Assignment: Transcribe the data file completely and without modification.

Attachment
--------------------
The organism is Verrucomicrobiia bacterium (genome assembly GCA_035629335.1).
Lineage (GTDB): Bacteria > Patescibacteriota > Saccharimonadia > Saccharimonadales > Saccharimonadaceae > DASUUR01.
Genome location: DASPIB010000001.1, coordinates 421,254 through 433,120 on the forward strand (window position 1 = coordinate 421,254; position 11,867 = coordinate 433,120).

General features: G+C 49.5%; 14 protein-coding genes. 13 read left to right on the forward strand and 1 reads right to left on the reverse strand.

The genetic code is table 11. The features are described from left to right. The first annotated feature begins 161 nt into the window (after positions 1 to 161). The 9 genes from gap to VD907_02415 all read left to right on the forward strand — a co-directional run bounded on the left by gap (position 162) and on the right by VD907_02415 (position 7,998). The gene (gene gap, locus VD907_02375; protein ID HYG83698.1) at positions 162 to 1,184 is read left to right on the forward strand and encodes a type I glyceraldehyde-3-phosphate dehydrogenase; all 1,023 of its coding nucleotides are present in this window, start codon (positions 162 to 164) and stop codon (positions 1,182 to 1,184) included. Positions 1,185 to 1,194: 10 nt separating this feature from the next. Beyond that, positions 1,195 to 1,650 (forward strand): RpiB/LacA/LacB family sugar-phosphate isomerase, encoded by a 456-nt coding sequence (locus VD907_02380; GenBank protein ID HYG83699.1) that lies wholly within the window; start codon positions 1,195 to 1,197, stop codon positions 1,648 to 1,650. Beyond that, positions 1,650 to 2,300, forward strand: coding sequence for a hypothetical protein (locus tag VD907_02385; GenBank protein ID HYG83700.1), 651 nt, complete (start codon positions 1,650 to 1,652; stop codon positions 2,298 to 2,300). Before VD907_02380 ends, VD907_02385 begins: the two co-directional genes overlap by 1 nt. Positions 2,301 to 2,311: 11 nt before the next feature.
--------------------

The organism is Verrucomicrobiia bacterium (genome assembly GCA_035629335.1).
Lineage (GTDB): Bacteria > Patescibacteriota > Saccharimonadia > Saccharimonadales > Saccharimonadaceae > DASUUR01.
Genome location: DASPIB010000001.1, coordinates 421,254 through 433,120 on the forward strand (window position 1 = coordinate 421,254; position 11,867 = coordinate 433,120).

General features: G+C 49.5%; 14 protein-coding genes. 13 read left to right on the forward strand and 1 reads right to left on the reverse strand.

The genetic code is table 11. The features are described from left to right. The first annotated feature begins 161 nt into the window (after positions 1 to 161). The 9 genes from gap to VD907_02415 all read left to right on the forward strand — a co-directional run bounded on the left by gap (position 162) and on the right by VD907_02415 (position 7,998). The gene (gene gap, locus VD907_02375; protein ID HYG83698.1) at positions 162 to 1,184 is read left to right on the forward strand and encodes a type I glyceraldehyde-3-phosphate dehydrogenase; all 1,023 of its coding nucleotides are present in this window, start codon (positions 162 to 164) and stop codon (positions 1,182 to 1,184) included. Positions 1,185 to 1,194: 10 nt separating this feature from the next. Beyond that, positions 1,195 to 1,650 (forward strand): RpiB/LacA/LacB family sugar-phosphate isomerase, encoded by a 456-nt coding sequence (locus VD907_02380; GenBank protein ID HYG83699.1) that lies wholly within the window; start codon positions 1,195 to 1,197, stop codon positions 1,648 to 1,650. Beyond that, positions 1,650 to 2,300, forward strand: coding sequence for a hypothetical protein (locus tag VD907_02385; GenBank protein ID HYG83700.1), 651 nt, complete (start codon positions 1,650 to 1,652; stop codon positions 2,298 to 2,300). Before VD907_02380 ends, VD907_02385 begins: the two co-directional genes overlap by 1 nt. Positions 2,301 to 2,311: 11 nt before the next feature.